This is “Her Majesty’s first return home from college for a holiday; Thanksgiving, 2016. She is 19, and a member of that Millennial group that’s entering that necessary but annoying age. She informed us, in a telephone call, that she will be coming home for a Thanksgiving break. Before arrival, she explained to us why she wouldn’t dare miss “Turkey Day” this year—or ever.
Then she corrected herself and said, “Well, I may miss some, but I definitely won’t miss it this year. I will drive home after an exam because students are essentially kicked out of the dorms for the holiday”.
“Anyway”, she continued flightily, “When I get there, as soon as I hit the door, I expect to smell the aroma of ‘greens, peas, beans, tomatoes, potatoes or fatback, yams’ and whatever else it is that Ms. Shirley Caesar mentions in a catchy jingle on Facebook, to hit me in the face like an unexpected quiz on a Monday Morning.”
As the family prepares for Thanksgiving dinner on Thursday afternoon, I will imagine turning to my spouse, as he stirs the greens, and saying shyly, (mainly because I did not contribute to the cooking of the meal.) “We’re going to eat, or what?” And Her Majesty will chime in, “yeah, or what!”
I will also imagine, as we are preparing to sit for dinner, that a vision will appear in my mind. It will be Pilgrims eating peacefully with American Indians at a shared harvest feast. The image will not mirror a true picture of the founding of this country—one typically framed as though there was a willingness of the Natives to hand over their land to Whites?
The Natives also share a history with Blacks, and neither does this image present a true picture of Black’s and Native American’s history of violence and oppression.
The true story is that there are members of both Black and Native groups that work every day to keep this country’s feet to the fire, in an effort to control rampant racial inequality and terror that has continued for centuries.
Thanksgiving is truly a tough holiday to process. Regardless, Black people have a true love for the Thanksgiving holiday that is defined greatly by oppression at the hands of the White majority. This holiday has a special place in the Black family. It is full of pain and joy, stark awareness, and carefree celebration as are all our traditions.
Amidst the special love of Thanksgiving—oppression, pain and joy—remain.
Blacks still remember the joy of 2008, and the aftermath of President Barack Obama’s Election for President of the United States. In a quote from Time Magazine by Steven Gray, “Much of black America is still struggling to grasp the full meaning of Barack Obama’s election to the presidency. The overall mood was awash with pride but shaded with angst.”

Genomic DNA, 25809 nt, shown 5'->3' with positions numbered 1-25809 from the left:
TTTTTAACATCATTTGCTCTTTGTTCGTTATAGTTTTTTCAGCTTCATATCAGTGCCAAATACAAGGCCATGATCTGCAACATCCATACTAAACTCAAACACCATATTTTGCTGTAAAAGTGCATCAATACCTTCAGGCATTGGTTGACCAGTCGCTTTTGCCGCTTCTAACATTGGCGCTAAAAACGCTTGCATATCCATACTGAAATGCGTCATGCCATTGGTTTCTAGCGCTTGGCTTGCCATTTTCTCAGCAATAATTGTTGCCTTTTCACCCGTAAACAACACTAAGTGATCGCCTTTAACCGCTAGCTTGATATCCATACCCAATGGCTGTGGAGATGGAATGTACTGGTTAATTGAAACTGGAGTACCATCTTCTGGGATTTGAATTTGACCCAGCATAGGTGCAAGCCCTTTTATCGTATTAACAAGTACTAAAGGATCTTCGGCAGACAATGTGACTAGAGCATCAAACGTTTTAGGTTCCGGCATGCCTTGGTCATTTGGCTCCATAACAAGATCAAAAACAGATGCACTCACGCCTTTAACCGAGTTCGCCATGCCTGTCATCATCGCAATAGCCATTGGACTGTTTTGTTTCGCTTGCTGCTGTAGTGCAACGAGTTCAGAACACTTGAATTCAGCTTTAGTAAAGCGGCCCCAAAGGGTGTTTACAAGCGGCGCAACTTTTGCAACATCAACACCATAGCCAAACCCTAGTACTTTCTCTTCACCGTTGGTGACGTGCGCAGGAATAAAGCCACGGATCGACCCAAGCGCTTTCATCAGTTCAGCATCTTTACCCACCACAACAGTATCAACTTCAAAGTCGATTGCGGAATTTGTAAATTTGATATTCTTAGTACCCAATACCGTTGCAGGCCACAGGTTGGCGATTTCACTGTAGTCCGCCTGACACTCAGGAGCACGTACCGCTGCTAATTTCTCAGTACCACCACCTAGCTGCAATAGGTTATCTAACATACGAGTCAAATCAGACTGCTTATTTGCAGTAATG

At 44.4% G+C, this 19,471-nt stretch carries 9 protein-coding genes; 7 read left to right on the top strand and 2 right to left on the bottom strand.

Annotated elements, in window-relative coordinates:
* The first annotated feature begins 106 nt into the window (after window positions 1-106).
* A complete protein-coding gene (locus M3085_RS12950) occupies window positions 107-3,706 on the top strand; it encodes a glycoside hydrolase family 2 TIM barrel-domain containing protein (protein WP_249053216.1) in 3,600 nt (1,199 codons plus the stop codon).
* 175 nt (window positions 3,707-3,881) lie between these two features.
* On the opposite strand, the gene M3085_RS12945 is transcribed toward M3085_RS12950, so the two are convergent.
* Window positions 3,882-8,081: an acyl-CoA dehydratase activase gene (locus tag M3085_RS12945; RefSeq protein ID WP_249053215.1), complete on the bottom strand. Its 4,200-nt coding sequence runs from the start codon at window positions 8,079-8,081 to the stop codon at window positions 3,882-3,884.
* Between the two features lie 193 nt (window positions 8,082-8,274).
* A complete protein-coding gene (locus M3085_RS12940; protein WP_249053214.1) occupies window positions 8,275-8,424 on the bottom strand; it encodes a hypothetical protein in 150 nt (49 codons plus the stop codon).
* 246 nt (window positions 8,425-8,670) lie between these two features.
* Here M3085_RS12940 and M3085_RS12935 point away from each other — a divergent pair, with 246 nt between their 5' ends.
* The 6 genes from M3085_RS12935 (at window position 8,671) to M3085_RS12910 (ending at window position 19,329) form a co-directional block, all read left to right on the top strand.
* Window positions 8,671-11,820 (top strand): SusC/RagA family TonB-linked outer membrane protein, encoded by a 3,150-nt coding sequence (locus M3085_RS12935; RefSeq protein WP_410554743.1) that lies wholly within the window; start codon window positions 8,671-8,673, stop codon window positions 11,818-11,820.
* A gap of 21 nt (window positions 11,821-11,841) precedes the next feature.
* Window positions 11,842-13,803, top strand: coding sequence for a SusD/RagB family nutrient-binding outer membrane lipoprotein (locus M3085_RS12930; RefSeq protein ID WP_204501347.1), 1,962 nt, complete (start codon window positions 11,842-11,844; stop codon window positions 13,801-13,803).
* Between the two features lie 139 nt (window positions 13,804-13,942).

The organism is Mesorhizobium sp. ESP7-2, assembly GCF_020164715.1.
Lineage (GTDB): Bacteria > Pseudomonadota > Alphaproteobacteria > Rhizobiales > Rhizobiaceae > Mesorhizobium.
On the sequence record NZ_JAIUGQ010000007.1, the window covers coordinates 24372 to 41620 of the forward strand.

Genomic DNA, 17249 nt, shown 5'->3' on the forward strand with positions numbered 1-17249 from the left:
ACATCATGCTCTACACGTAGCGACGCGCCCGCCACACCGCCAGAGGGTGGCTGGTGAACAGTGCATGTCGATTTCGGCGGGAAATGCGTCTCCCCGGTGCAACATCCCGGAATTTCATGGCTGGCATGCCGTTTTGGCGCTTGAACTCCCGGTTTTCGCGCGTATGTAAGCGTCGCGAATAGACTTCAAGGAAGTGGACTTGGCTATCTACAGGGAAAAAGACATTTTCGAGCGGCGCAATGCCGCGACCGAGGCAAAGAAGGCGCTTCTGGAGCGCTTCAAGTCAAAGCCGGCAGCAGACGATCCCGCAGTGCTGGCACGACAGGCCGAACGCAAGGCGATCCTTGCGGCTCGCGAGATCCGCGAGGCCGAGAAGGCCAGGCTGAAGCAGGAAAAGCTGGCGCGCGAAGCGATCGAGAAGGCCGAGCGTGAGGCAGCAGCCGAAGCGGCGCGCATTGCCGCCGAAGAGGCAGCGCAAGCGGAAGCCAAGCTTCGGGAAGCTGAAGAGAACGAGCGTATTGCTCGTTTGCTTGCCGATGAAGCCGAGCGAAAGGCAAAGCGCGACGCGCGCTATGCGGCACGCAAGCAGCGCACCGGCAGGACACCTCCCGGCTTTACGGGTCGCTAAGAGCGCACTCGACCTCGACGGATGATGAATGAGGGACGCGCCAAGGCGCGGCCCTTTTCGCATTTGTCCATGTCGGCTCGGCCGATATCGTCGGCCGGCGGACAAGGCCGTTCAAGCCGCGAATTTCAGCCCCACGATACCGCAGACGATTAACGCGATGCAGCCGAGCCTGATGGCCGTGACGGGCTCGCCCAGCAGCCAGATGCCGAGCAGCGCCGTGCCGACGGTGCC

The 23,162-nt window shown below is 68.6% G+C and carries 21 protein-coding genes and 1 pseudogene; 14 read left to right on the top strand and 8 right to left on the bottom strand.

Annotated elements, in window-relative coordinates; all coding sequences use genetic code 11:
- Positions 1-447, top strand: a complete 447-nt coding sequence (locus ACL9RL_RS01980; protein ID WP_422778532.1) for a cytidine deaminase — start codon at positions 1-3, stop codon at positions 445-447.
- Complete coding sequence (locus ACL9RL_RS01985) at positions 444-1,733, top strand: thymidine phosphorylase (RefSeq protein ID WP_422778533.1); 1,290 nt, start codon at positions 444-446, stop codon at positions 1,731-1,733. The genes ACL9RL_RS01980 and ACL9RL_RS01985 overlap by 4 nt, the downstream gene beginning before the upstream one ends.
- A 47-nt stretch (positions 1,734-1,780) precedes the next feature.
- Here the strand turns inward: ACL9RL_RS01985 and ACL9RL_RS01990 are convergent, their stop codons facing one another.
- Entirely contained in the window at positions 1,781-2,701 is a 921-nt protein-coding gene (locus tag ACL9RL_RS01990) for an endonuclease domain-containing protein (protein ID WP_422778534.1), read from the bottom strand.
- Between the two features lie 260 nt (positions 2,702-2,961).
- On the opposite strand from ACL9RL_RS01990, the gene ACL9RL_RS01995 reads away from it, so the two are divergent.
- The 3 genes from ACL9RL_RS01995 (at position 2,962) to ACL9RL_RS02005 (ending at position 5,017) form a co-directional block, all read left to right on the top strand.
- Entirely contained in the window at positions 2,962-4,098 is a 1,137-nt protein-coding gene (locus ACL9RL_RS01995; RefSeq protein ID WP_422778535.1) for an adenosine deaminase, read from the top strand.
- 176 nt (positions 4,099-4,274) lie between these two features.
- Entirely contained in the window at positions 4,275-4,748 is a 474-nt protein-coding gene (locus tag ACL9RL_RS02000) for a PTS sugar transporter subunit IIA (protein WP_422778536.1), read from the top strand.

There was a lot of anxiety. Yet, In the article, Gray says, “we jumped up, we wept, we hooped and hollered.” It is hard to overestimate the historical significance of the election of the first black U.S. President. For many blacks, certainly for much of the country and world, Obama’s victory was an extraordinary step toward the redemption of America’s original 400-year-old sin.
Over the past eight years, we have experienced the work that President Barack Obama has done to improve the lives of all Americans, including African Americans, by providing economic and educational opportunities, improving healthcare coverage, working to ensure that the criminal justice system is applied fairly to all citizens, and championing workforce development to ensure we continue to develop.
Also, cited in Time Magazine’s Steven Grays article, “There’s was no doubt that Obama’s candidacy represented the shattering of many of the racial barriers that had long been entrenched in America. Our country was showing its forward evolution, that the color of one’s skin cannot inhibit one’s ability.”
How do Blacks feel now that Mr. Obama’s term has expired? Black voters are now grappling with the idea of a new president whose tone, personal history and policy pronouncements fly in the face of so much of the social justice agenda many have fought decades for, including gains made under Mr. Obama. Latino, Black and Muslim voters, each with their own issues and agendas, are bracing for a long four years.
Thanksgiving can be a thorn in your side that may result in exhaustion and stress from traveling, preparing dinner, preparing for visits from relatives; yet it remains that Thanksgiving is a time for giving thanks! So, if you’re watching a football game, visiting relatives, or whatever activity, of which you may partake, please rest, relax, and above all, GIVE THANKS!! HAPPY THANKSGIVING!